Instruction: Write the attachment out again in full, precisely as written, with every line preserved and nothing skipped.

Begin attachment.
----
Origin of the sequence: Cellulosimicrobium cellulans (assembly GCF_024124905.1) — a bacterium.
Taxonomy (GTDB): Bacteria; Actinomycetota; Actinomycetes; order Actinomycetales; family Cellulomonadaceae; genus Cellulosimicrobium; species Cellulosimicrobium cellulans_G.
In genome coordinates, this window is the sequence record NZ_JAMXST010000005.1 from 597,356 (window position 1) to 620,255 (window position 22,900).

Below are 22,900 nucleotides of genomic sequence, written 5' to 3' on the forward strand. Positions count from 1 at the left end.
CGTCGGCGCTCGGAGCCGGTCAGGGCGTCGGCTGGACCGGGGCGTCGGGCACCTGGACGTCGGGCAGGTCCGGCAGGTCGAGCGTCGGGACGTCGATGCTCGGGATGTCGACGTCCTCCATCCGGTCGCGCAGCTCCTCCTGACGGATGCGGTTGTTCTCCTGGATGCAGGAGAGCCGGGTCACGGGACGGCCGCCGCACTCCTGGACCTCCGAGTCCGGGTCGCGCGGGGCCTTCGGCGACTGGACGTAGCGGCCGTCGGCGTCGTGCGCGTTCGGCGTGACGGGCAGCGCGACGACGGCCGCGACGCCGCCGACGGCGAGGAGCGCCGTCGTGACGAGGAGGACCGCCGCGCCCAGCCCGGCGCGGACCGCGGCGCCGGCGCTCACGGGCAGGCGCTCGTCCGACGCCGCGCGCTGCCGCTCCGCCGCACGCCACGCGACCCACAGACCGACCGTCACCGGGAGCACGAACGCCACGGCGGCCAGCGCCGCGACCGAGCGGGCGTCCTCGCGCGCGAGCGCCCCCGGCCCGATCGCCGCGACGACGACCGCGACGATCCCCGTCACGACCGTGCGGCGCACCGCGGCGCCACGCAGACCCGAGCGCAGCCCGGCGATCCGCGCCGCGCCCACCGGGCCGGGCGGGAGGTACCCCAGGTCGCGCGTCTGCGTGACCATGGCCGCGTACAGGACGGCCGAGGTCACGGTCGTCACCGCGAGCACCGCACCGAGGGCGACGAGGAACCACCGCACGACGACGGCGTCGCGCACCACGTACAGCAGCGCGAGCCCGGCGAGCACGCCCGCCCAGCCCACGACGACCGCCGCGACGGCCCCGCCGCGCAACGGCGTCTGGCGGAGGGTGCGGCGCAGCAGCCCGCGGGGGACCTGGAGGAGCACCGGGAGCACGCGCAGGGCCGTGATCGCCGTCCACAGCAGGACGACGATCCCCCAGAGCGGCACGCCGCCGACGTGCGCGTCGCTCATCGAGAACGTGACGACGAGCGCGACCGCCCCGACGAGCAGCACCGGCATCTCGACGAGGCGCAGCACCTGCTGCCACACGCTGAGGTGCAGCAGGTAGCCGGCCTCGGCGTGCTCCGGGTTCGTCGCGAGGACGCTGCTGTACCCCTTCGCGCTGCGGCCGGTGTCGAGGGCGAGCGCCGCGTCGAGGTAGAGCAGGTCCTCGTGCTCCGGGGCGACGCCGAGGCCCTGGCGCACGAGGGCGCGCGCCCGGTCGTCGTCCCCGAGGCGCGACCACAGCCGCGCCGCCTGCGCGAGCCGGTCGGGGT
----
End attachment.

Origin of the sequence: Cellulosimicrobium cellulans (assembly GCF_024124905.1) — a bacterium.
Taxonomy (GTDB): Bacteria; Actinomycetota; Actinomycetes; order Actinomycetales; family Cellulomonadaceae; genus Cellulosimicrobium; species Cellulosimicrobium cellulans_G.
In genome coordinates, this window is the sequence record NZ_JAMXST010000005.1 from 597,356 (window position 1) to 620,255 (window position 22,900).

Below are 22,900 nucleotides of genomic sequence, written 5' to 3' on the forward strand. Positions count from 1 at the left end.
CGTCGGCGCTCGGAGCCGGTCAGGGCGTCGGCTGGACCGGGGCGTCGGGCACCTGGACGTCGGGCAGGTCCGGCAGGTCGAGCGTCGGGACGTCGATGCTCGGGATGTCGACGTCCTCCATCCGGTCGCGCAGCTCCTCCTGACGGATGCGGTTGTTCTCCTGGATGCAGGAGAGCCGGGTCACGGGACGGCCGCCGCACTCCTGGACCTCCGAGTCCGGGTCGCGCGGGGCCTTCGGCGACTGGACGTAGCGGCCGTCGGCGTCGTGCGCGTTCGGCGTGACGGGCAGCGCGACGACGGCCGCGACGCCGCCGACGGCGAGGAGCGCCGTCGTGACGAGGAGGACCGCCGCGCCCAGCCCGGCGCGGACCGCGGCGCCGGCGCTCACGGGCAGGCGCTCGTCCGACGCCGCGCGCTGCCGCTCCGCCGCACGCCACGCGACCCACAGACCGACCGTCACCGGGAGCACGAACGCCACGGCGGCCAGCGCCGCGACCGAGCGGGCGTCCTCGCGCGCGAGCGCCCCCGGCCCGATCGCCGCGACGACGACCGCGACGATCCCCGTCACGACCGTGCGGCGCACCGCGGCGCCACGCAGACCCGAGCGCAGCCCGGCGATCCGCGCCGCGCCCACCGGGCCGGGCGGGAGGTACCCCAGGTCGCGCGTCTGCGTGACCATGGCCGCGTACAGGACGGCCGAGGTCACGGTCGTCACCGCGAGCACCGCACCGAGGGCGACGAGGAACCACCGCACGACGACGGCGTCGCGCACCACGTACAGCAGCGCGAGCCCGGCGAGCACGCCCGCCCAGCCCACGACGACCGCCGCGACGGCCCCGCCGCGCAACGGCGTCTGGCGGAGGGTGCGGCGCAGCAGCCCGCGGGGGACCTGGAGGAGCACCGGGAGCACGCGCAGGGCCGTGATCGCCGTCCACAGCAGGACGACGATCCCCCAGAGCGGCACGCCGCCGACGTGCGCGTCGCTCATCGAGAACGTGACGACGAGCGCGACCGCCCCGACGAGCAGCACCGGCATCTCGACGAGGCGCAGCACCTGCTGCCACACGCTGAGGTGCAGCAGGTAGCCGGCCTCGGCGTGCTCCGGGTTCGTCGCGAGGACGCTGCTGTACCCCTTCGCGCTGCGGCCGGTGTCGAGGGCGAGCGCCGCGTCGAGGTAGAGCAGGTCCTCGTGCTCCGGGGCGACGCCGAGGCCCTGGCGCACGAGGGCGCGCGCCCGGTCGTCGTCCCCGAGGCGCGACCACAGCCGCGCCGCCTGCGCGAGCCGGTCGGGGT